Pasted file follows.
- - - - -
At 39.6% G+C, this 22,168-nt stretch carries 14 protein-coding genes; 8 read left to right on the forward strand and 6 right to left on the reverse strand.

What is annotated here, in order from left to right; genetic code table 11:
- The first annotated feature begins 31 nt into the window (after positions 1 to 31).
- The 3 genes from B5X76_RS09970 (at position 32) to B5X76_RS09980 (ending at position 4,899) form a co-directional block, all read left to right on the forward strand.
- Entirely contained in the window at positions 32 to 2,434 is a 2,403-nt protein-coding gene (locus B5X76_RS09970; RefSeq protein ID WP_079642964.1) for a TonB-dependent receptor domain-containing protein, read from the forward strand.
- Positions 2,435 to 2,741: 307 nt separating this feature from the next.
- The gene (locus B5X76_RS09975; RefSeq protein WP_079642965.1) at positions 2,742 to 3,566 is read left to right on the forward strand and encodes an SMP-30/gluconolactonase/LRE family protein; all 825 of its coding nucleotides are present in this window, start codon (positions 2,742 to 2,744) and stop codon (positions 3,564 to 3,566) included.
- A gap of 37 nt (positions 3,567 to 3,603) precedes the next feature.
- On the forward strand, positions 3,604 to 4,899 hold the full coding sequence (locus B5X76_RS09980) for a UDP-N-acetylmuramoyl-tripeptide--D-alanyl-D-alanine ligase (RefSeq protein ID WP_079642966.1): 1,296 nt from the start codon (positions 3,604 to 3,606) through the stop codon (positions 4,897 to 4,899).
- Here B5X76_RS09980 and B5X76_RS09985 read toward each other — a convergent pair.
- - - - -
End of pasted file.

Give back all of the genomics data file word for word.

At 39.6% G+C, this 22,168-nt stretch carries 14 protein-coding genes; 8 read left to right on the forward strand and 6 right to left on the reverse strand.

What is annotated here, in order from left to right; genetic code table 11:
- The first annotated feature begins 31 nt into the window (after positions 1 to 31).
- The 3 genes from B5X76_RS09970 (at position 32) to B5X76_RS09980 (ending at position 4,899) form a co-directional block, all read left to right on the forward strand.
- Entirely contained in the window at positions 32 to 2,434 is a 2,403-nt protein-coding gene (locus B5X76_RS09970; RefSeq protein ID WP_079642964.1) for a TonB-dependent receptor domain-containing protein, read from the forward strand.
- Positions 2,435 to 2,741: 307 nt separating this feature from the next.
- The gene (locus B5X76_RS09975; RefSeq protein WP_079642965.1) at positions 2,742 to 3,566 is read left to right on the forward strand and encodes an SMP-30/gluconolactonase/LRE family protein; all 825 of its coding nucleotides are present in this window, start codon (positions 2,742 to 2,744) and stop codon (positions 3,564 to 3,566) included.
- A gap of 37 nt (positions 3,567 to 3,603) precedes the next feature.
- On the forward strand, positions 3,604 to 4,899 hold the full coding sequence (locus B5X76_RS09980) for a UDP-N-acetylmuramoyl-tripeptide--D-alanyl-D-alanine ligase (RefSeq protein ID WP_079642966.1): 1,296 nt from the start codon (positions 3,604 to 3,606) through the stop codon (positions 4,897 to 4,899).
- Here B5X76_RS09980 and B5X76_RS09985 read toward each other — a convergent pair.